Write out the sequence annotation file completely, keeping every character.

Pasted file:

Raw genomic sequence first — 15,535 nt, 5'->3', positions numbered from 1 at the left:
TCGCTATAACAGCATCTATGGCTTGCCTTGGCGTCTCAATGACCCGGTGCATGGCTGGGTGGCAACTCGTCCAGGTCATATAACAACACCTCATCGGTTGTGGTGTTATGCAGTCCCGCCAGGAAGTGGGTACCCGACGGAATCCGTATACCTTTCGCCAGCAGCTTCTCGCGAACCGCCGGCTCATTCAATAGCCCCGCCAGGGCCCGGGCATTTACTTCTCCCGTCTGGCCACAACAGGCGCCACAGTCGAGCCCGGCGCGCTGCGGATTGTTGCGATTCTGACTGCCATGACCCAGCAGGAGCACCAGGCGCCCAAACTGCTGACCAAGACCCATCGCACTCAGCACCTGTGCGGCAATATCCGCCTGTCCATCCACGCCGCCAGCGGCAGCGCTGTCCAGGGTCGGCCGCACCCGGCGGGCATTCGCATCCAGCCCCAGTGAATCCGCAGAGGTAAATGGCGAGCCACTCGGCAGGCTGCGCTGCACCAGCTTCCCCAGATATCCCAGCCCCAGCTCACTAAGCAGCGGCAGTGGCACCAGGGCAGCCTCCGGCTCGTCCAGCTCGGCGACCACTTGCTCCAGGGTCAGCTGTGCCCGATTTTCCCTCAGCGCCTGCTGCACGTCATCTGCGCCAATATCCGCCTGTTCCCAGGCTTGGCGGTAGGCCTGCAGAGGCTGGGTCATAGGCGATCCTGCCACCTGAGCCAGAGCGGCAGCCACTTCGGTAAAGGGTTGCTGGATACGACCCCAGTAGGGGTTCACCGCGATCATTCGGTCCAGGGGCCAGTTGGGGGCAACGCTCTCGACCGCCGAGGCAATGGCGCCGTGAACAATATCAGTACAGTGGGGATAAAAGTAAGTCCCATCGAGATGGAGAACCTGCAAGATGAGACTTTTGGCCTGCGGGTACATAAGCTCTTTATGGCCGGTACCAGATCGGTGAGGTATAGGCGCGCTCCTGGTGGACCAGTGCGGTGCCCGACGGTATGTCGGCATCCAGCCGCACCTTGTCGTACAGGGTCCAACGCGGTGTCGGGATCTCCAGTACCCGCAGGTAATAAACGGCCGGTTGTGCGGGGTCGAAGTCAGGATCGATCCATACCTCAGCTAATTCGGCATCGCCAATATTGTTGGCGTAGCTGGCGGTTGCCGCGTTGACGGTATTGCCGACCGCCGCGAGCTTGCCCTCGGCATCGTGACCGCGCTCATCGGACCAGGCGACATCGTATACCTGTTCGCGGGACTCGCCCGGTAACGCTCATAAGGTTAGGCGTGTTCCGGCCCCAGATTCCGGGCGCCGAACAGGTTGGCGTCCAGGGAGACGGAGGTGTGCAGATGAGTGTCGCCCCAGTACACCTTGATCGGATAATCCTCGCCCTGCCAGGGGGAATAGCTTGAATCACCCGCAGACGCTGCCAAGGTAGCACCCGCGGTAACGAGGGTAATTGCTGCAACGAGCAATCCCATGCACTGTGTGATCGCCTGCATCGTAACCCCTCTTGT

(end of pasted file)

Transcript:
Raw genomic sequence first — 15,535 nt, 5'->3', positions numbered from 1 at the left:
TCGCTATAACAGCATCTATGGCTTGCCTTGGCGTCTCAATGACCCGGTGCATGGCTGGGTGGCAACTCGTCCAGGTCATATAACAACACCTCATCGGTTGTGGTGTTATGCAGTCCCGCCAGGAAGTGGGTACCCGACGGAATCCGTATACCTTTCGCCAGCAGCTTCTCGCGAACCGCCGGCTCATTCAATAGCCCCGCCAGGGCCCGGGCATTTACTTCTCCCGTCTGGCCACAACAGGCGCCACAGTCGAGCCCGGCGCGCTGCGGATTGTTGCGATTCTGACTGCCATGACCCAGCAGGAGCACCAGGCGCCCAAACTGCTGACCAAGACCCATCGCACTCAGCACCTGTGCGGCAATATCCGCCTGTCCATCCACGCCGCCAGCGGCAGCGCTGTCCAGGGTCGGCCGCACCCGGCGGGCATTCGCATCCAGCCCCAGTGAATCCGCAGAGGTAAATGGCGAGCCACTCGGCAGGCTGCGCTGCACCAGCTTCCCCAGATATCCCAGCCCCAGCTCACTAAGCAGCGGCAGTGGCACCAGGGCAGCCTCCGGCTCGTCCAGCTCGGCGACCACTTGCTCCAGGGTCAGCTGTGCCCGATTTTCCCTCAGCGCCTGCTGCACGTCATCTGCGCCAATATCCGCCTGTTCCCAGGCTTGGCGGTAGGCCTGCAGAGGCTGGGTCATAGGCGATCCTGCCACCTGAGCCAGAGCGGCAGCCACTTCGGTAAAGGGTTGCTGGATACGACCCCAGTAGGGGTTCACCGCGATCATTCGGTCCAGGGGCCAGTTGGGGGCAACGCTCTCGACCGCCGAGGCAATGGCGCCGTGAACAATATCAGTACAGTGGGGATAAAAGTAAGTCCCATCGAGATGGAGAACCTGCAAGATGAGACTTTTGGCCTGCGGGTACATAAGCTCTTTATGGCCGGTACCAGATCGGTGAGGTATAGGCGCGCTCCTGGTGGACCAGTGCGGTGCCCGACGGTATGTCGGCATCCAGCCGCACCTTGTCGTACAGGGTCCAACGCGGTGTCGGGATCTCCAGTACCCGCAGGTAATAAACGGCCGGTTGTGCGGGGTCGAAGTCAGGATCGATCCATACCTCAGCTAATTCGGCATCGCCAATATTGTTGGCGTAGCTGGCGGTTGCCGCGTTGACGGTATTGCCGACCGCCGCGAGCTTGCCCTCGGCATCGTGACCGCGCTCATCGGACCAGGCGACATCGTATACCTGTTCGCGGGACTCGCCCGGTAACGCTCATAAGGTTAGGCGTGTTCCGGCCCCAGATTCCGGGCGCCGAACAGGTTGGCGTCCAGGGAGACGGAGGTGTGCAGATGAGTGTCGCCCCAGTACACCTTGATCGGATAATCCTCGCCCTGCCAGGGGGAATAGCTTGAATCACCCGCAGACGCTGCCAAGGTAGCACCCGCGGTAACGAGGGTAATTGCTGCAACGAGCAATCCCATGCACTGTGTGATCGCCTGCATCGTAACCCCTCTTGT